It is also important to know that sunscreen works as a filter. It does its job pretty well!
Does sunscreen prevent sunburn?
Yes, they don’t let UVB rays burn your skin.
Does sunscreen prevent you from getting darker?
Yes, because they won’t let UVA rays produce more melanin.
Does sunscreen prevent freckles?
Freckles are caused by excess levels of melanin in the skin and when your skin absorbs UV rays, they become more apparent. While sunscreen won’t get rid of existing freckles, it can prevent new ones as they won’t let the skin absorb UV rays.
Finally, do you still get tan if you wear sunscreen?
Yes, but only with the golden glow, you would love.
The W’s of Sunscreen Usage
It is important to wear sunscreen every day, even on cloudy days. Clouds block infrared rays and you don’t feel hot during winter days, however, 80% of the sun’s UV radiation reaches the earth. So, you can still get affected by the sun! If you don’t lather up with sunscreen while going out, you could be doing severe damage to your skin cells’ DNA! (5) Now let’s get more into its usage!
When to use?
Every day. Whenever you go out. While using chemical sunscreens, you need to give your skin time to absorb the sunscreen before you go out in the sun. The general rule of time is 30 minutes. After applying, wait for 30 minutes to give the product enough time to penetrate the skin.
What amount to use?
For an adult, one ounce (2mg, meaning one shot glass) of the product must be used for each application (for the entire body). Most people don’t use enough and later complain of not having the sunscreen work its magic. People usually use only 20% of the recommended amount required for sufficient protection.
Where to apply?
Anywhere that is exposed. The places most people usually miss are the back and sides of the neck, tops of the ears, tops of the feet, behind the knees, and temple. Pay more attention to the “v” of your chest (damage there is hard to reverse) and top of the ears, nose, cheeks, and forehead (areas prone to skin cancer and burn).
Who should use it?
Anyone who is going out in the sun.
When to reapply?
Physical sunscreens don’t need to be reapplied every few hours as it can stay on the top layer of your skin for a prolonged time. But, it is important to know that chemical sunscreens should be reapplied every two hours. Your sunscreen is only guaranteed for two hours. If you are wearing a combined one, reapply every two hours! Especially after being in the water. There are a few water-resistant sunscreens but they are tested to be effective for up to 40 or 80 minutes in the water.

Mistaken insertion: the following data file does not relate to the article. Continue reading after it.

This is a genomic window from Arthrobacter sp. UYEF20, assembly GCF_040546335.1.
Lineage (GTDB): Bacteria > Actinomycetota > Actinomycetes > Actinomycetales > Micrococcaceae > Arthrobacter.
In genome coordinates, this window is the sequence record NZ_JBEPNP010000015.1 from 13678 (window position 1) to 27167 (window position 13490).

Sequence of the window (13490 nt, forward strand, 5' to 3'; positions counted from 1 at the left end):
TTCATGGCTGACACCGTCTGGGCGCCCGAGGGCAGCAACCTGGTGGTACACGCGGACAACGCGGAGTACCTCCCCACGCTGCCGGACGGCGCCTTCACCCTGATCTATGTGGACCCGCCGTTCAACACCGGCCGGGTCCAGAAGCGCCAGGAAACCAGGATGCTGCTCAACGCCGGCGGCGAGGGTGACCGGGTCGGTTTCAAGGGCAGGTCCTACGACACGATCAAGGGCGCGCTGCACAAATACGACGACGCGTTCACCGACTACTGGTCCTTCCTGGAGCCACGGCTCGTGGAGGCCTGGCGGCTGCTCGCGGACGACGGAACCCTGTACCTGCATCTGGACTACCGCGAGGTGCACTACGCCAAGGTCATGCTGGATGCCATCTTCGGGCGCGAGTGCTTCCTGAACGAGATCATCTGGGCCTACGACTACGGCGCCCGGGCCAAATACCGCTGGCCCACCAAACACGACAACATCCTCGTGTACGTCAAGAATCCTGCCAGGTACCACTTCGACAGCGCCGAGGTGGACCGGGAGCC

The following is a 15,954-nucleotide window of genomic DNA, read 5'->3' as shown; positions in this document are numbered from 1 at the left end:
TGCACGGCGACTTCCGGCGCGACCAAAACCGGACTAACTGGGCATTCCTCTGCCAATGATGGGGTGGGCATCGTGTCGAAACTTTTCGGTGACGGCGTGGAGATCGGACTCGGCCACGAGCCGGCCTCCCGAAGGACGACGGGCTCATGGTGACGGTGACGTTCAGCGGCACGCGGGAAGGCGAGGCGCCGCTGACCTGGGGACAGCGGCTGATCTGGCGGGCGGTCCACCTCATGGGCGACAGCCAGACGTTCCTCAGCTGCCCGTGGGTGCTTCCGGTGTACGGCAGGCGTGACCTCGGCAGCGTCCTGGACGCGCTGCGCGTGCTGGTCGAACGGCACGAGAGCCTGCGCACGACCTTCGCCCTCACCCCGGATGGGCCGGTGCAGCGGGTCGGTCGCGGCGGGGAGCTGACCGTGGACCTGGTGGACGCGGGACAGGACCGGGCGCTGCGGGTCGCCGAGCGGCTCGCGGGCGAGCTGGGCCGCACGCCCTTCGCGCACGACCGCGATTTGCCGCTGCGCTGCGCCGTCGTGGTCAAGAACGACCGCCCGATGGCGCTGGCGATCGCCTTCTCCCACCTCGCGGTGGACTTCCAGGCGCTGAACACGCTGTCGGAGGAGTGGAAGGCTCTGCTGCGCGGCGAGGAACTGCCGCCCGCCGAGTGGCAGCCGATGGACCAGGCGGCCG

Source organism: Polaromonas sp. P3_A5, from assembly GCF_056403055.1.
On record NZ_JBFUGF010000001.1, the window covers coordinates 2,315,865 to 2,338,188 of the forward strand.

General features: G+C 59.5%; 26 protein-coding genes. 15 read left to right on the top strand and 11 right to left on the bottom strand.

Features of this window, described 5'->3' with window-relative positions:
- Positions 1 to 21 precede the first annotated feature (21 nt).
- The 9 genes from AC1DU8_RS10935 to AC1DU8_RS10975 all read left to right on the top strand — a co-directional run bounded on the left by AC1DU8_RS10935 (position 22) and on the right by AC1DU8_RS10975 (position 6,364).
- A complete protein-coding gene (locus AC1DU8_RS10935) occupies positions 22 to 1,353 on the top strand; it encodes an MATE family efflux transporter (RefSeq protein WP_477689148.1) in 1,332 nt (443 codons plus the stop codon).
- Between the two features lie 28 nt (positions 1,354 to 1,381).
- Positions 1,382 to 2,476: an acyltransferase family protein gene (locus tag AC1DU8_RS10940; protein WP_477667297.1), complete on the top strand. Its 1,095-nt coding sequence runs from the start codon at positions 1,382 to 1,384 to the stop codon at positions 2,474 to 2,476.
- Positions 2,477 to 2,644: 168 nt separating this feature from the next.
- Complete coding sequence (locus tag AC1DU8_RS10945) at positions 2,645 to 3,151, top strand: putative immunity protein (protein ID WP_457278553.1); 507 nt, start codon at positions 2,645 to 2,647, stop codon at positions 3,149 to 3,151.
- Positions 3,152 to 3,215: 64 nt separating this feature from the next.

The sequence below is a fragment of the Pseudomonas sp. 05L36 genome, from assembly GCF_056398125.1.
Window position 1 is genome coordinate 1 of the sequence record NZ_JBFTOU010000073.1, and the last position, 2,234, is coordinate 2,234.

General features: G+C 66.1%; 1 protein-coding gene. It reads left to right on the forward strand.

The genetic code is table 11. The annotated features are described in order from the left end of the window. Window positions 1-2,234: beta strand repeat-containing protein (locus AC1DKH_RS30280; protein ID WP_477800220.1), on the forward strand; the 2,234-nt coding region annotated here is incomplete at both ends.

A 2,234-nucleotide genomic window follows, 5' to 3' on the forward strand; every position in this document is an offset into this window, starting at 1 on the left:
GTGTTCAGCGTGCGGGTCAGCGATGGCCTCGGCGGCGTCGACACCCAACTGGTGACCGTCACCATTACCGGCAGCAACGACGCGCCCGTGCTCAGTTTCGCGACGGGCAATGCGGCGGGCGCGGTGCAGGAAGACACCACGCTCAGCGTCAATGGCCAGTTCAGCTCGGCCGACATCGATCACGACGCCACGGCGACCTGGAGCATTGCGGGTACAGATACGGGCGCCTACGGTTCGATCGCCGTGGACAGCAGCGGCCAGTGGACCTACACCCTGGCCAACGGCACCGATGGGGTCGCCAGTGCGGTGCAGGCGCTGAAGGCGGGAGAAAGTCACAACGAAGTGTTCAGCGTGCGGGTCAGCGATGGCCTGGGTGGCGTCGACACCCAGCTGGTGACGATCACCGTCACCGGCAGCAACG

How Can You Choose A Good Sunscreen?
Although sunscreens are rigorously tested to ensure its safety and effectiveness, you must choose from a respected brand and apply it correctly(6).
You can choose a good sunscreen that prevents tanning by looking for the following factors:
- Broad-spectrum: protects the skin from both UVA and UVB rays.
- UVA protection is denoted by a UVA star rating and UVB protection is denoted by SPF on the product.
- SPF 15 is ideal for occasional exposure like driving to work.
- SPF 30 and higher are necessary for outdoor activities.
In addition to a good sunscreen, keep the sun-safe practices such as seek the shade whenever possible, wear sun-safe clothes, UV-blocking sunglasses, a wide hat, and avoid midday sun (11 AM – 3 PM). When the sun is glowing with its welcoming warmth, none of us can resist a relaxed tan session in the sun, especially after just getting out of winter clothes and your skin is all dry and flaky from the chilly air. But, a sun-soaking session without slathering sunscreen will damage your body. So, tote a bottle of sunscreen everywhere you go!
- National Center for Biotechnology Information. (2020) .Effect of the sun on visible clinical signs of aging in Caucasian skin. [Online] Available at: https://www.ncbi.nlm.nih.gov/pmc/articles/PMC3790843/
- Province of British Columbia. (2020). Ultraviolet Radiation. [Online] Available at: https://www.healthlinkbc.ca/healthlinkbc-files/ultraviolet-radiation
- The Skin Cancer Foundation. (2020). Melanoma Overview. [Online] Available at: https://www.skincancer.org/skin-cancer-information/melanoma/
- Elsevier B.V. (2020). Titanium Oxide. [Online] Available at: https://www.sciencedirect.com/topics/materials-science/titanium-oxide
- American Academy of Dermatology Association. (2020). Sunscreen FAQ. [Online] Available at: https://www.aad.org/public/everyday-care/sun-protection/sunscreen-patients/sunscreen-faqs
- American Cancer Society. (2020). Choose the Right Sunscreen. [Online] Available at: